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Getting it right: where and when is pest control needed to maximise the survival of migratory braided river species?

Every spring thousands of birds make their inland journey to their breeding grounds, and for the first time it is possible to follow some of them in real time. A multi-year research collaboration between Manaaki Whenua (MWLR), the Department of Conservation (DOC), and the Ornithological Society of New Zealand (OSNZ) is focusing on tōrea / South Island (SI) pied oystercatcher, a striking black and white bird with stout, bright orange legs and a long bill. Over 60 of these handsome birds are carrying next-generation tracking devices that communicate via the cellphone network with researchers. This technology yields fascinating detailed insights and provides a pathway for better year-round protection for the birds.
Measuring wing length of a chick to follow growth and assess time to fledging.

Measuring wing length of a chick to follow growth and assess time to fledging.

Tōrea and other migratory native birds enjoy the coastal life from late summer and most of winter, but use the braided river and dryland ecosystems of the central South Island for breeding and raising their young before returning to the coast. Unique to New Zealand, all of these species are declining and classed as threatened. One of the main threats is introduced mammalian predators at their breeding grounds, even though most birds are only there for a few months each year. A major challenge for effective conservation management is to understand how population dynamics are linked to the myriad threats at different places and times, such as on migration routes and at wintering sites. To help understand these relationships, this research on tōrea is being used as a case study for other braided river birds. Crucially, the project demonstrates the potential for a national partnership between researchers, management agencies, citizen organisations, kaitiaki iwi, and landowners to inform the conservation of mobile species across New Zealand. As the birds move around and link sites, so must management.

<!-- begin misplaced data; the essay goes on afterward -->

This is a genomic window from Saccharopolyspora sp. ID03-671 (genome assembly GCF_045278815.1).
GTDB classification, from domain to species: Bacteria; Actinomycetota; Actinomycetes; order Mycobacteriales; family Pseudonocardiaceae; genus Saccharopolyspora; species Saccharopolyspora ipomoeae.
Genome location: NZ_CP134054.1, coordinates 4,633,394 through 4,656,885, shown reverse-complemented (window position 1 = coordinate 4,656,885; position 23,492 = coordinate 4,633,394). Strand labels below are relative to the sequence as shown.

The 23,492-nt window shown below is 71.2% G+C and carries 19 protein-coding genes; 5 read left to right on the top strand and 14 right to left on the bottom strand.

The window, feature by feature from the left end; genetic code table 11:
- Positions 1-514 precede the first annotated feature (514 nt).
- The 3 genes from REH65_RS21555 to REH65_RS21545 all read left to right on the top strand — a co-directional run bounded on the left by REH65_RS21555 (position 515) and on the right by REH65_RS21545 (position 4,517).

Research led by MWLR aims to integrate tracking, band re-encounter/re-sighting data, and breeding, survival, and movement data in a spatial population model to determine the drivers of population dynamics.  Such a population model will provide, for example, the pathway to assess how the major predator-management programmes being done by Environment Canterbury (ECan), Toitū Te Whenua Land Information New Zealand (LINZ), and DOC in breeding habitats contribute to national population outcomes of iconic braided river species. By using GPS tracking technology, the data gathered will also directly inform the aims of DOC’s research partners in assessing the importance of flyways and wintering sites. In addition, this research closely aligns with the aims of OSNZ and many community groups to contribute to conservation management. Band re-sightings from citizen scientists are invaluable for contributing to better understanding of the survival and movements of individuals.

The MWLR research team kicked off the fieldwork in the upper Rangitata Valley last spring, where, for the past 6 years DOC have carried out landscape-scale predator control. During the breeding season (July–February), DOC staff have been using a mix of kill- and live traps to reduce mammalian and avian predators, with the aim of increasing the reproductive success of threatened migrant species. MWLR are using the Rangitata Valley as a site to understand reproductive success and survival across farmland and river habitat in breeding grounds with predator control in place. In the future, the project will expand to a site without predator control, to allow comparison.